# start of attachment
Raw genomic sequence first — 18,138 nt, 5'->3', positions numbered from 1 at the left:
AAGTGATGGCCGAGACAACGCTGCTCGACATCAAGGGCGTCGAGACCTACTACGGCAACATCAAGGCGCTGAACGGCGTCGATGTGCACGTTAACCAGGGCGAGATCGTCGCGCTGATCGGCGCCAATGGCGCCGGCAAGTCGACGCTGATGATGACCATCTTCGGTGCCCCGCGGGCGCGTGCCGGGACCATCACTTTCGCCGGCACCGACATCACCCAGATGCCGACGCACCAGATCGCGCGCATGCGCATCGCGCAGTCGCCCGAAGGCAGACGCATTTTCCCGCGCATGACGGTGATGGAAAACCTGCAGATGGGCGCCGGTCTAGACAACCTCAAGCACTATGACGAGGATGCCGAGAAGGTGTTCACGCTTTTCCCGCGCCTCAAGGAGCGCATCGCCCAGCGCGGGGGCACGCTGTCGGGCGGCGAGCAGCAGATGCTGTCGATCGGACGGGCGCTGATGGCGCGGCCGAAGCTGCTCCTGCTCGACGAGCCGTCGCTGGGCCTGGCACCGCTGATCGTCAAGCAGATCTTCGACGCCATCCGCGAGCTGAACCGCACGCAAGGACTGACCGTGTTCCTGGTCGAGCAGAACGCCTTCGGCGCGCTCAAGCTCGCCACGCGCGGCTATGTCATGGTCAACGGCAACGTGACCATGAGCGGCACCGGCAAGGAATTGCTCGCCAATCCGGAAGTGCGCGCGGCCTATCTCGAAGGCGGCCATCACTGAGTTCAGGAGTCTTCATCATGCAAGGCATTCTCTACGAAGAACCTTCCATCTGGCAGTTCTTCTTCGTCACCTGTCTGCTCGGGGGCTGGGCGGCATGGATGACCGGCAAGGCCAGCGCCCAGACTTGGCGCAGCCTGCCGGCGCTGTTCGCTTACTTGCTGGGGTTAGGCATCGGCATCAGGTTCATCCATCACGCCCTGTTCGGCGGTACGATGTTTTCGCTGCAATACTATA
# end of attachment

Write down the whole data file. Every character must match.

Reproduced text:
Raw genomic sequence first — 18,138 nt, 5'->3', positions numbered from 1 at the left:
AAGTGATGGCCGAGACAACGCTGCTCGACATCAAGGGCGTCGAGACCTACTACGGCAACATCAAGGCGCTGAACGGCGTCGATGTGCACGTTAACCAGGGCGAGATCGTCGCGCTGATCGGCGCCAATGGCGCCGGCAAGTCGACGCTGATGATGACCATCTTCGGTGCCCCGCGGGCGCGTGCCGGGACCATCACTTTCGCCGGCACCGACATCACCCAGATGCCGACGCACCAGATCGCGCGCATGCGCATCGCGCAGTCGCCCGAAGGCAGACGCATTTTCCCGCGCATGACGGTGATGGAAAACCTGCAGATGGGCGCCGGTCTAGACAACCTCAAGCACTATGACGAGGATGCCGAGAAGGTGTTCACGCTTTTCCCGCGCCTCAAGGAGCGCATCGCCCAGCGCGGGGGCACGCTGTCGGGCGGCGAGCAGCAGATGCTGTCGATCGGACGGGCGCTGATGGCGCGGCCGAAGCTGCTCCTGCTCGACGAGCCGTCGCTGGGCCTGGCACCGCTGATCGTCAAGCAGATCTTCGACGCCATCCGCGAGCTGAACCGCACGCAAGGACTGACCGTGTTCCTGGTCGAGCAGAACGCCTTCGGCGCGCTCAAGCTCGCCACGCGCGGCTATGTCATGGTCAACGGCAACGTGACCATGAGCGGCACCGGCAAGGAATTGCTCGCCAATCCGGAAGTGCGCGCGGCCTATCTCGAAGGCGGCCATCACTGAGTTCAGGAGTCTTCATCATGCAAGGCATTCTCTACGAAGAACCTTCCATCTGGCAGTTCTTCTTCGTCACCTGTCTGCTCGGGGGCTGGGCGGCATGGATGACCGGCAAGGCCAGCGCCCAGACTTGGCGCAGCCTGCCGGCGCTGTTCGCTTACTTGCTGGGGTTAGGCATCGGCATCAGGTTCATCCATCACGCCCTGTTCGGCGGTACGATGTTTTCGCTGCAATACTATA